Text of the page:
Acorda Therapeutics has tried for some time to expand the use of its flagship drug, dalfampridine (Ampyra). Demonstrating that it could help people walk better after suffering a stroke was perhaps its biggest opportunity. But the Ardsley, NY, company is now scrapping those plans altogether.
Acorda (NASDAQ: ACOR) said this morning it will no longer test dalfampridine (Ampyra) in stroke patients who are having trouble walking. A phase 2 study in those patients didn’t show what the firm called “sufficient efficacy” to warrant further development. About 7 million people in the U.S. are living with the long-term effects of stroke, and about half of them have ongoing sensory motor deficits and walking difficulties, according to Acorda.
Acorda’s goal in the 368-patient, 12-week trial was to show dalfampridine led to least a 20 percent improvement in the distance a patient can walk in two minutes. Scores on the two-minute walk test were taken at the start of the study and after 12 weeks of treatment. Acorda said 23 of 121 patients (19 percent) on a high dose of dalfampridine and 17 of 121 patients (14 percent) on a low dose had a 20 percent improvement, compared to 17 of 126 (13.5 percent) of placebo patients.
The most common side effects were urinary tract infections, falls, dizziness, and fatigue. Acorda said it would disclose more data from the study at a future medical meeting.
“The study indicated there was activity related to walking in people with [post-stroke walking difficulties], as suggested by the prior Phase 2 study, but overall this was not sufficiently clinically meaningful,” said CEO Ron Cohen (pictured), in a statement.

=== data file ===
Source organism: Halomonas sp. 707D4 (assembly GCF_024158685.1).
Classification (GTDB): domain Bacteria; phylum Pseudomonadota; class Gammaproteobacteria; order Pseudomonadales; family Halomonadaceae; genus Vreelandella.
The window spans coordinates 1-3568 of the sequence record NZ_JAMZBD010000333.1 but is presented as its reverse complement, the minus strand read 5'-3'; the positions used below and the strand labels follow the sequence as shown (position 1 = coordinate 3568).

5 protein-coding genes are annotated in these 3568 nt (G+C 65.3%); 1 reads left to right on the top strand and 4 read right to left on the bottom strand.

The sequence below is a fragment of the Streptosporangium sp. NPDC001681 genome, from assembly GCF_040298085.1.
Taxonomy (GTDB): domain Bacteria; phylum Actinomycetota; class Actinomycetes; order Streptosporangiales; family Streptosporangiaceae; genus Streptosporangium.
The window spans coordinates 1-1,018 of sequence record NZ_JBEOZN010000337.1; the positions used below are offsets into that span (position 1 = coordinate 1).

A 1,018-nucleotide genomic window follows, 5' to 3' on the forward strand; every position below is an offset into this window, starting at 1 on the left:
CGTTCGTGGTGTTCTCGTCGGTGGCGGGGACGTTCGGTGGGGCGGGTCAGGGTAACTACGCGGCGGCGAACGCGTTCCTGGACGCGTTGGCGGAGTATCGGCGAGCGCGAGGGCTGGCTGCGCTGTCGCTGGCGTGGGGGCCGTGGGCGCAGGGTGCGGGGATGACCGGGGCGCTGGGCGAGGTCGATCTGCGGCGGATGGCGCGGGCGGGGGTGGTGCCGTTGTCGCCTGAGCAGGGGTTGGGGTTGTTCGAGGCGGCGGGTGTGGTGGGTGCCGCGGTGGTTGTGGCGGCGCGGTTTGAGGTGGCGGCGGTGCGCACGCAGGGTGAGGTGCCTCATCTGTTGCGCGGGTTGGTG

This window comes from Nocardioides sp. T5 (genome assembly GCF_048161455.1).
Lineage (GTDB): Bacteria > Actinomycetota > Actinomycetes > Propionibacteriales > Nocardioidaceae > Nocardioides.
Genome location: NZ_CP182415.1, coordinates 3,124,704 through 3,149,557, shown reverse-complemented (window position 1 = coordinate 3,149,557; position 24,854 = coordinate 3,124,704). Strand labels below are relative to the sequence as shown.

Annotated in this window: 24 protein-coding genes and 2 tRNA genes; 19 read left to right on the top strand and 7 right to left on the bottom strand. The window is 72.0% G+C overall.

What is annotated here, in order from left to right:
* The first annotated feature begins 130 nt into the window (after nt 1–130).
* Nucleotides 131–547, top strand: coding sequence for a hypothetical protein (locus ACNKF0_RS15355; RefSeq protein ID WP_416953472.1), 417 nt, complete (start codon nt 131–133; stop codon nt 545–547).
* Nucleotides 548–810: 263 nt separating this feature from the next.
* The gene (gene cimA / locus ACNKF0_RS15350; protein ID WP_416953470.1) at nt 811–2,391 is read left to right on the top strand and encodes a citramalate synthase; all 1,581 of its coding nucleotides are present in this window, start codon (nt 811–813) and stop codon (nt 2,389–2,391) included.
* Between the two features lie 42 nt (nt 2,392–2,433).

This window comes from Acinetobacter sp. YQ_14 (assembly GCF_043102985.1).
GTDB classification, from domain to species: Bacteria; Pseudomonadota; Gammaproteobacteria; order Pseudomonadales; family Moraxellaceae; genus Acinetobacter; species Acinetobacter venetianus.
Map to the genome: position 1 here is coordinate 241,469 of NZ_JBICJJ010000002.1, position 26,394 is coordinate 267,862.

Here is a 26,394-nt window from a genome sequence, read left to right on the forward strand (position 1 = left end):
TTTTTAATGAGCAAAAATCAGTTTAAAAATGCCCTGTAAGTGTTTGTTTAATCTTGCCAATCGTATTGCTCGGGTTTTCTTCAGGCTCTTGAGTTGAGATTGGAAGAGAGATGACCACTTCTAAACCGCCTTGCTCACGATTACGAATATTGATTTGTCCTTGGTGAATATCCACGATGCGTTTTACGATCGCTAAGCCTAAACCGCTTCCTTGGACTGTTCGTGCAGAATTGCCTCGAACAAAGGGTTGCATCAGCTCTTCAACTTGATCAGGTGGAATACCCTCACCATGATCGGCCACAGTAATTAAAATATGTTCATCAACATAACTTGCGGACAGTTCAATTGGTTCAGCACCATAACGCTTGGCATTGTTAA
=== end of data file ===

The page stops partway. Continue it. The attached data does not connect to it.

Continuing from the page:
Shares of Acorda fell over 15 percent in pre-market trading on Monday.
The news puts more pressure for success on Acorda’s pipeline of experimental Parkinson’s disease drugs, which the company has accumulated from other sources over years of deal-making. Dalfampridine was approved by the FDA in 2010 to improve the walking ability of patients with multiple sclerosis, turning Acorda from a money-losing R&D organization into a profitable, fully-integrated company. The drug generated $437 million in sales in 2015, and Acorda pocketed about $11 million in net income.
Acorda has been trying to expand the use of dalfampridine and diversify its product line at the same time with some setbacks. In 2012, for instance, the company bought Neuronex for its nasal spray form of the old seizure control drug diazepam, but shelved it four years later after disappointing data. The company had hoped positive dalfampridine data in post-stroke patients would set the stage for further testing, but given the disappointing data today, those studies will never materialize.
Acorda will now turn its attention to its two experimental Parkinson’s drugs: CVT-301 and tozadenant (now known as SYN115). Acorda bought Civitas Therapeutics in 2014 for $525 million to get its hands on CVT-301, an inhalable version of the decades-old Parkinson’s drug, levodopa. And in January, Acorda bought Biotie Therapies for $363 million to get SYN115, which, like CVT-301, is meant to help Parkinson’s patients during their “off” episodes, when their medications stop working.
Acorda should have Parkinson’s results soon. A Phase 3 trial of CVT-301, a critical event for the company, is expected to wrap up early next year. SYN115 is also in Phase 3 testing.